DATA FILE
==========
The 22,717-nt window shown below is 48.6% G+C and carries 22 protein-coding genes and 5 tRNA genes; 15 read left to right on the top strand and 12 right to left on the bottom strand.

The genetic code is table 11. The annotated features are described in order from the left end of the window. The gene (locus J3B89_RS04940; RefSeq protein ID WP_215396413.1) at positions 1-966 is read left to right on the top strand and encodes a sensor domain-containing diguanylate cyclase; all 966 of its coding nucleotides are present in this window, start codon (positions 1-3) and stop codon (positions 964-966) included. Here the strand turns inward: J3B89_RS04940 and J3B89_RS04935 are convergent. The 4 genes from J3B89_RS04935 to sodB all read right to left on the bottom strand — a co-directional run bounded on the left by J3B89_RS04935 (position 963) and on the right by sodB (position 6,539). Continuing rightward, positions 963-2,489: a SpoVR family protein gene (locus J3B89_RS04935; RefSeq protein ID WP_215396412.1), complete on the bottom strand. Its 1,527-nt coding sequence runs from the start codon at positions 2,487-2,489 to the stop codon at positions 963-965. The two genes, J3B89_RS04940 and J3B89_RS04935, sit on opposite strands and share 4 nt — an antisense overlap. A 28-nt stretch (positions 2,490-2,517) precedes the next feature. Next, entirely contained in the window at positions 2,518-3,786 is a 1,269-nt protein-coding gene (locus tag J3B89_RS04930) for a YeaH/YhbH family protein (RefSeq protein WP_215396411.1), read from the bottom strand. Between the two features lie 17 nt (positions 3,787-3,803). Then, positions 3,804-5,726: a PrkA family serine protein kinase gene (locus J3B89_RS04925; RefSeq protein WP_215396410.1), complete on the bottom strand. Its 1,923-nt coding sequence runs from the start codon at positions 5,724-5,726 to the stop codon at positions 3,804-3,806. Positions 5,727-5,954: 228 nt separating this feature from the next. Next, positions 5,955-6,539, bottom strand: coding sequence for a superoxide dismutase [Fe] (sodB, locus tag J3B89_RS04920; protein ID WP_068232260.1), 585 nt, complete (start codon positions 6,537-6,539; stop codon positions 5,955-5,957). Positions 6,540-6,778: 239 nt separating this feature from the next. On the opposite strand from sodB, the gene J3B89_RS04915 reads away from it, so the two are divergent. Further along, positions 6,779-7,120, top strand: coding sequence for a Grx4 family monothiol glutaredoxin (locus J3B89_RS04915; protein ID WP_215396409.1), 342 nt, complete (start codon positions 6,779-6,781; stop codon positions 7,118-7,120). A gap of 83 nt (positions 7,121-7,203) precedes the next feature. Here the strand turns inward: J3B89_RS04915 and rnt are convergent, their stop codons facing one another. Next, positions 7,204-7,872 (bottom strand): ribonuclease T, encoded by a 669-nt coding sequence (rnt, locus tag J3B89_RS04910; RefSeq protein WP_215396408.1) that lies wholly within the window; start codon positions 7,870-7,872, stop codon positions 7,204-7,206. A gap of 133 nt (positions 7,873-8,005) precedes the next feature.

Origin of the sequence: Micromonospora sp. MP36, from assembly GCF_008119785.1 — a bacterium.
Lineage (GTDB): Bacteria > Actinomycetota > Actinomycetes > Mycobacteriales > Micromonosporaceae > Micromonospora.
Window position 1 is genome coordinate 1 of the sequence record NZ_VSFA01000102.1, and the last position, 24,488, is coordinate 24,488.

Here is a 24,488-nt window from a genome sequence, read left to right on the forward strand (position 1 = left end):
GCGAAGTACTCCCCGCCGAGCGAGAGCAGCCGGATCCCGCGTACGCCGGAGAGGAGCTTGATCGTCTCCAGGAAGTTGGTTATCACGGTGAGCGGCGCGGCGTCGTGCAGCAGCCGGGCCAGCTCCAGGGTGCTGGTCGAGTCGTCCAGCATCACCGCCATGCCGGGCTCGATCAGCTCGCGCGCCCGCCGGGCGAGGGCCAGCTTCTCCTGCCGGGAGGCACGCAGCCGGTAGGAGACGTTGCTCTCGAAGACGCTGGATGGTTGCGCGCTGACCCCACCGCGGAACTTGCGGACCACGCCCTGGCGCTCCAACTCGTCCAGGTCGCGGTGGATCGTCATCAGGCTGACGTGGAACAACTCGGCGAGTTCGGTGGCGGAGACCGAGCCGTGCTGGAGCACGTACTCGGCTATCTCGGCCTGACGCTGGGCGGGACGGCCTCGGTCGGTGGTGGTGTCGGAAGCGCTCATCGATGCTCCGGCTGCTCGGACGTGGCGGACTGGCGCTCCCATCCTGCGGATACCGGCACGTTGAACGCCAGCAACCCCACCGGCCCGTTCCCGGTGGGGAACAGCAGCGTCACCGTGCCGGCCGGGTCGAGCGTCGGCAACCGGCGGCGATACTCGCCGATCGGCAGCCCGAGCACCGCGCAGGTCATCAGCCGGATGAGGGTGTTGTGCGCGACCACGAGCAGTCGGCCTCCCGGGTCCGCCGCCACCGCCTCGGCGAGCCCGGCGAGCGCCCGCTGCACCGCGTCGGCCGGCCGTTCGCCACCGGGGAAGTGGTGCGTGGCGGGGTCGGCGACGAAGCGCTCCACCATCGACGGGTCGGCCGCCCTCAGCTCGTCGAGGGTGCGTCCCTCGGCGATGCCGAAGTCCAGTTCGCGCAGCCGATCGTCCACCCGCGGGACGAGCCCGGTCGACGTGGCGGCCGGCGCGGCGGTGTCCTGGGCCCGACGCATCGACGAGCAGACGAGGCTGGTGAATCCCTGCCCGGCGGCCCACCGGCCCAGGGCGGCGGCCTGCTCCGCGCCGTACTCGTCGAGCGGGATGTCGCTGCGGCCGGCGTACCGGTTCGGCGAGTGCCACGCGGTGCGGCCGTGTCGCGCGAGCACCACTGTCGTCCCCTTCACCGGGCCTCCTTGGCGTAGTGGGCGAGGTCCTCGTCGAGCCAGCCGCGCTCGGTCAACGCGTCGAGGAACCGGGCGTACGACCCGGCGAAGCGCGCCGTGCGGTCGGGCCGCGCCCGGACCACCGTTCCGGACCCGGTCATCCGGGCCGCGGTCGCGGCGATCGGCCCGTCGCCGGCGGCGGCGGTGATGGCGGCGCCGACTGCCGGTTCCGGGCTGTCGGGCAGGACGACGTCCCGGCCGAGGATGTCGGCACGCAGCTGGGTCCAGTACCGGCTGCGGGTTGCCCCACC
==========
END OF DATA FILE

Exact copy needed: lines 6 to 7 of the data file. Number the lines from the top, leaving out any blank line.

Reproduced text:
Here is a 24,488-nt window from a genome sequence, read left to right on the forward strand (position 1 = left end):
GCGAAGTACTCCCCGCCGAGCGAGAGCAGCCGGATCCCGCGTACGCCGGAGAGGAGCTTGATCGTCTCCAGGAAGTTGGTTATCACGGTGAGCGGCGCGGCGTCGTGCAGCAGCCGGGCCAGCTCCAGGGTGCTGGTCGAGTCGTCCAGCATCACCGCCATGCCGGGCTCGATCAGCTCGCGCGCCCGCCGGGCGAGGGCCAGCTTCTCCTGCCGGGAGGCACGCAGCCGGTAGGAGACGTTGCTCTCGAAGACGCTGGATGGTTGCGCGCTGACCCCACCGCGGAACTTGCGGACCACGCCCTGGCGCTCCAACTCGTCCAGGTCGCGGTGGATCGTCATCAGGCTGACGTGGAACAACTCGGCGAGTTCGGTGGCGGAGACCGAGCCGTGCTGGAGCACGTACTCGGCTATCTCGGCCTGACGCTGGGCGGGACGGCCTCGGTCGGTGGTGGTGTCGGAAGCGCTCATCGATGCTCCGGCTGCTCGGACGTGGCGGACTGGCGCTCCCATCCTGCGGATACCGGCACGTTGAACGCCAGCAACCCCACCGGCCCGTTCCCGGTGGGGAACAGCAGCGTCACCGTGCCGGCCGGGTCGAGCGTCGGCAACCGGCGGCGATACTCGCCGATCGGCAGCCCGAGCACCGCGCAGGTCATCAGCCGGATGAGGGTGTTGTGCGCGACCACGAGCAGTCGGCCTCCCGGGTCCGCCGCCACCGCCTCGGCGAGCCCGGCGAGCGCCCGCTGCACCGCGTCGGCCGGCCGTTCGCCACCGGGGAAGTGGTGCGTGGCGGGGTCGGCGACGAAGCGCTCCACCATCGACGGGTCGGCCGCCCTCAGCTCGTCGAGGGTGCGTCCCTCGGCGATGCCGAAGTCCAGTTCGCGCAGCCGATCGTCCACCCGCGGGACGAGCCCGGTCGACGTGGCGGCCGGCGCGGCGGTGTCCTGGGCCCGACGCATCGACGAGCAGACGAGGCTGGTGAATCCCTGCCCGGCGGCCCACCGGCCCAGGGCGGCGGCCTGCTCCGCGCCGTACTCGTCGAGCGGGATGTCGCTGCGGCCGGCGTACCGGTTCGGCGAGTGCCACGCGGTGCGGCCGTGTCGCGCGAGCACCACTGTCGTCCCCTTCACCGGGCCTCCTTGGCGTAGTGGGCGAGGTCCTCGTCGAGCCAGCCGCGCTCGGTCAACGCGTCGAGGAACCGGGCGTACGACCCGGCGAAGCGCGCCGTGCGGTCGGGCCGCGCCCGGACCACCGTTCCGGACCCGGTCATCCGGGCCGCGGTCGCGGCGATCGGCCCGTCGCCGGCGGCGGCGGTGATGGCGGCGCCGACTGCCGGTTCCGGGCTGTCGGGCAGGACGACGTCCCGGCCGAGGATGTCGGCACGCAGCTGGGTCCAGTACCGGCTGCGGGTTGCCCCACC